The John Watts Era Comes To A Close

It was a sad day, indeed, when John Watts took the decision to leave Native.

He loved the band, but the schedule was punishing. And, it has to be said that, at this time, there was a bit of friction in band – some of which is my fault, so I bear a piece of the blame for driving him out.

When I met John, I was chuffed and delighted to bring him in for an audition with the band, and when he joined the band kicked up another notch in tightness, and our sound became even more musical and rich.

He was our most joyous, upbeat member, and that’s saying something considering we had the sparkling Mike Jaimes in the band.

On a personal level, he encouraged me to take my writing more seriously (to the bemusement of other members, who, I think, would have rather well-preferred I take it a lot less seriously!)

One example of how he helped me, was when he championed my newest song, Sweet Intensity, over the disinterest it had received when I played it for the guys. I really don’t think it would have become a Native song without his support.

I’ll readily confess – my general displeasure over how my material was being judged led to a bit of a bad attitude on my part in the later days of 1996, but there was another music-related factor that led to some inner-band conflict which disturbed John a lot.

I had started to feel a pain in my hands, stemming from my vice-like grip on the drumsticks. My punk-rock drumming approach had been getting more streamlined and sophisticated, but I retained the too-tight grip that, after long gigs, was leading to an aching soreness in my thumb joints.

John suggested I see a drum teacher he knew, and I very quietly started to take instruction which gave me all kinds of insight into how my grip was defeating my intent – why my drum fills were heavy-handed and sloppy, and how it contributed to an overall laxness in my playing, despite my high energy-level. I was working twice as hard for half the effect! Finding a better grip not only transformed my style, but the lack of pain was an enormous relief.

The problem was, I didn’t tell anyone else in the group about my lessons, and rather than increase my ability, the immediate result of my new grip was a drop in precision. It was going to take some time to get used to it, and in the meantime, I was playing very sloppily.

Then came a big band meeting, where I was confronted about my playing. Having already made moves to up my technique, I was angered by the interference. I sort of reflexively reacted to being provoked in a very confrontational band meeting, and was appalled that my playing had obviously been the subject of discussion behind my back.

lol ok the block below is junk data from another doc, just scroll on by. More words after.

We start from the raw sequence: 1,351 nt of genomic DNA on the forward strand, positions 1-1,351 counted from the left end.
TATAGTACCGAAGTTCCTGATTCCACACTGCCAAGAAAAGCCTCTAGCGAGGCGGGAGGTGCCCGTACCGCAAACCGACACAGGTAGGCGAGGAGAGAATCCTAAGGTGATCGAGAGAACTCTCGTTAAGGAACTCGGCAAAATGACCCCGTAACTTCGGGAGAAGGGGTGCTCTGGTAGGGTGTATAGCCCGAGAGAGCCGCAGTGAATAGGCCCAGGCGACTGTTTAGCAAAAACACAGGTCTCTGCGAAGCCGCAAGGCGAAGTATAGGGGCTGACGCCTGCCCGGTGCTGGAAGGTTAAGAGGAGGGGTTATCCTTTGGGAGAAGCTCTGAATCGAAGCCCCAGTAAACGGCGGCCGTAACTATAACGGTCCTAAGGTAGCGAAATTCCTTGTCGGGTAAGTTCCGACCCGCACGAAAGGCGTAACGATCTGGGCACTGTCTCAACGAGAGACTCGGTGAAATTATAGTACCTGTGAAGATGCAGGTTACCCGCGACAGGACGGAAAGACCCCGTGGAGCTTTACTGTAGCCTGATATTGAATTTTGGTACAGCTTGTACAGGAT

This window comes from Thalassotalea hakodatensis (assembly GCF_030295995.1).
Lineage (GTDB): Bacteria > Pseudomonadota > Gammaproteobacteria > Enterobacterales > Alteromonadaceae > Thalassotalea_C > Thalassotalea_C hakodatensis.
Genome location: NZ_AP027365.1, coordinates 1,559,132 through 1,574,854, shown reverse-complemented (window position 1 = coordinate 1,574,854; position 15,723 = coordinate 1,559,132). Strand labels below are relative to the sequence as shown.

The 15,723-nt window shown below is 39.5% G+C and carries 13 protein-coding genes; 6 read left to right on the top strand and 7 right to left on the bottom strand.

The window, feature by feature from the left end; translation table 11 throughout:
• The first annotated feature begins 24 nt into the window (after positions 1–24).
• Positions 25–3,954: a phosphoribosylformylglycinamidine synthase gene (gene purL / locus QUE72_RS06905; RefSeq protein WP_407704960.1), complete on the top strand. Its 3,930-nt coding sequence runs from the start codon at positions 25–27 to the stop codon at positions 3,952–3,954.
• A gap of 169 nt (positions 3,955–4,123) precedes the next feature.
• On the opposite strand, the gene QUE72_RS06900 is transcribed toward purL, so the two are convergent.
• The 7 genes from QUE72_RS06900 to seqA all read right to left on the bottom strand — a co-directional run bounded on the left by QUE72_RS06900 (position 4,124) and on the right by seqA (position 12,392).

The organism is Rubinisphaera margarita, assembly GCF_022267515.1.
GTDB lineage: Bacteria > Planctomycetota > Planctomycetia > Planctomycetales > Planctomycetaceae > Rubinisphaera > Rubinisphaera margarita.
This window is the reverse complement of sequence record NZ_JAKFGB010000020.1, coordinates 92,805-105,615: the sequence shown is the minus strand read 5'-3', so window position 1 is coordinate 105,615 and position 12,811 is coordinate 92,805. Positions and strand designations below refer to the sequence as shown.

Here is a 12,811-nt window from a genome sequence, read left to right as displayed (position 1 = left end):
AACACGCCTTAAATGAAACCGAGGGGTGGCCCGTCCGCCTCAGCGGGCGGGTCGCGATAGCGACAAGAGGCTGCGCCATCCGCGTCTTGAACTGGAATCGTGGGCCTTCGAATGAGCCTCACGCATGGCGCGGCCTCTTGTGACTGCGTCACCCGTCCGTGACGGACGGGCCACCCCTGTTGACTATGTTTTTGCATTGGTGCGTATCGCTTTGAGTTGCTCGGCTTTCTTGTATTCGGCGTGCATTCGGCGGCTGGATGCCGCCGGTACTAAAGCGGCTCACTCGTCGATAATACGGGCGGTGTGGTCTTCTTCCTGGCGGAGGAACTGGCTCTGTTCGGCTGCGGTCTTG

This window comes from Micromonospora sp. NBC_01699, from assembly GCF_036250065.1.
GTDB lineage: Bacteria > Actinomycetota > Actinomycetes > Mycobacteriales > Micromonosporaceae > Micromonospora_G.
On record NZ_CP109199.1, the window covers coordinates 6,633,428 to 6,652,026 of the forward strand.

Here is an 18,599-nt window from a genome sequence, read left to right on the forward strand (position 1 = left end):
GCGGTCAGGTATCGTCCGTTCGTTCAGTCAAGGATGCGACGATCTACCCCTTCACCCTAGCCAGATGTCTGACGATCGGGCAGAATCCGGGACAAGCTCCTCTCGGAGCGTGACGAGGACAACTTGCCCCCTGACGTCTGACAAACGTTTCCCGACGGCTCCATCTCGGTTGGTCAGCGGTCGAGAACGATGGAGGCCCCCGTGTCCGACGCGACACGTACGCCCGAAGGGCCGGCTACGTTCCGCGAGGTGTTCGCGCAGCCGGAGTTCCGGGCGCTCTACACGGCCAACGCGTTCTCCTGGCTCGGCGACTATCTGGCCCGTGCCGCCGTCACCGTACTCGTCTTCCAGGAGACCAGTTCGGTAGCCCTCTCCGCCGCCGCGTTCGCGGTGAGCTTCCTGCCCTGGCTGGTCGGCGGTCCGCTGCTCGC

The tensions in all this ultimately pushed the always convivial John Watts away from the band, and his era came to a sad close. The following months were what Chris Wyckoff has dubbed, ‘The Scary Time’, where Native soldiered on as a 5-piece. Fortunately, the first six months of 1997 saw very little taping at our shows, so there is scant evidence of my progress with the new grip.

The good part of the story is that I got my drumming problems sorted, and Native went on to continue our schedule of a hundred or more gigs per year, constant song-writing (which I was able to be a larger part of, thanks to the success of Sweet Intensity), and the recording of our best album – Exhale On Spring Street. During the recording of that epic, the reserved and tranquil Mr. Wyckoff joined our ranks, and all was well in the little town of Inisfree, once again.

So, the ending was happy, but when it comes to the subject of John Watts’ departure – I can’t think of anything funny to say about it. I wish he had stayed, and lord knows how we might have evolved if he had.

Bottom line — today’s tune brings Nativology Vol. 3 full circle. It began the era with a brilliant demo tape, and ended the era with a masterful performance at our home base – McGoverns Bar. We were much better than we were giving ourselves credit for.

Digging Holes (McGoverns 11-09-96)

Cornbread Wednesday


I’m No Boss

By late summer 1996, Native was either gigging, recording, or rehearsing nearly every day of the week. We were on an incredible ride thanks to our manager’s, Paul Ducharme’s, growing contact list, and the various NYC clubs where we had built relationships where they just automatically booked the band on a monthly, bi-monthly, or (in the case of McGovern’s Bar on Spring Street, near the Hudson River) weekly residencies.

McGovern’s was such a special place for us. The owner, Steve Greenberg, had befriended Dave in the pre-Native days, and was soon to become a faithful comrade of everyone in and around Native, providing gigs in our earliest days, and support in ways that helped us survive those early days — indeed, both Mike Jaimes and Mat Hutt tended the bar, and John Fitzwater ran the sound system, when they needed cash to pay their bills and feed their faces.